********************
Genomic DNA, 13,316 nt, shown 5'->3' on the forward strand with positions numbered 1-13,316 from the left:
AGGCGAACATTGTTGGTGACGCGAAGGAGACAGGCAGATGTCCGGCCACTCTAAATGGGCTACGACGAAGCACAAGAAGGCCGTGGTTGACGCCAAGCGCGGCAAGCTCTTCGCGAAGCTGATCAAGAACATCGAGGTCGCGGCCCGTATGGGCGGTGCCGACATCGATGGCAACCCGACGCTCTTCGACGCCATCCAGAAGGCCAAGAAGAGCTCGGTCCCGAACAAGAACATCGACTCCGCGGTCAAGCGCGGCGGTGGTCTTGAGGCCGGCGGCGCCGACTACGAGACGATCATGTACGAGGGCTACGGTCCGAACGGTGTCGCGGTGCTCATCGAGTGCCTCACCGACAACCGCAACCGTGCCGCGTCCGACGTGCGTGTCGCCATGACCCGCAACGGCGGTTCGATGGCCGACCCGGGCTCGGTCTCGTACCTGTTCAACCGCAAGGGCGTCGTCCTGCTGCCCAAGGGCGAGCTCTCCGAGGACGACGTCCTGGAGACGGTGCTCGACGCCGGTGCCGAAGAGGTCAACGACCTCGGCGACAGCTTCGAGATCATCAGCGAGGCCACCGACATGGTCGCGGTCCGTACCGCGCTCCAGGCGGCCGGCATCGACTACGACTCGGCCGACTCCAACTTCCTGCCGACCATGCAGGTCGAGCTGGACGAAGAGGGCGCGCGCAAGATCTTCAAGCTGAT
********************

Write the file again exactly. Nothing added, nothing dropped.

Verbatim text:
Genomic DNA, 13,316 nt, shown 5'->3' on the forward strand with positions numbered 1-13,316 from the left:
AGGCGAACATTGTTGGTGACGCGAAGGAGACAGGCAGATGTCCGGCCACTCTAAATGGGCTACGACGAAGCACAAGAAGGCCGTGGTTGACGCCAAGCGCGGCAAGCTCTTCGCGAAGCTGATCAAGAACATCGAGGTCGCGGCCCGTATGGGCGGTGCCGACATCGATGGCAACCCGACGCTCTTCGACGCCATCCAGAAGGCCAAGAAGAGCTCGGTCCCGAACAAGAACATCGACTCCGCGGTCAAGCGCGGCGGTGGTCTTGAGGCCGGCGGCGCCGACTACGAGACGATCATGTACGAGGGCTACGGTCCGAACGGTGTCGCGGTGCTCATCGAGTGCCTCACCGACAACCGCAACCGTGCCGCGTCCGACGTGCGTGTCGCCATGACCCGCAACGGCGGTTCGATGGCCGACCCGGGCTCGGTCTCGTACCTGTTCAACCGCAAGGGCGTCGTCCTGCTGCCCAAGGGCGAGCTCTCCGAGGACGACGTCCTGGAGACGGTGCTCGACGCCGGTGCCGAAGAGGTCAACGACCTCGGCGACAGCTTCGAGATCATCAGCGAGGCCACCGACATGGTCGCGGTCCGTACCGCGCTCCAGGCGGCCGGCATCGACTACGACTCGGCCGACTCCAACTTCCTGCCGACCATGCAGGTCGAGCTGGACGAAGAGGGCGCGCGCAAGATCTTCAAGCTGAT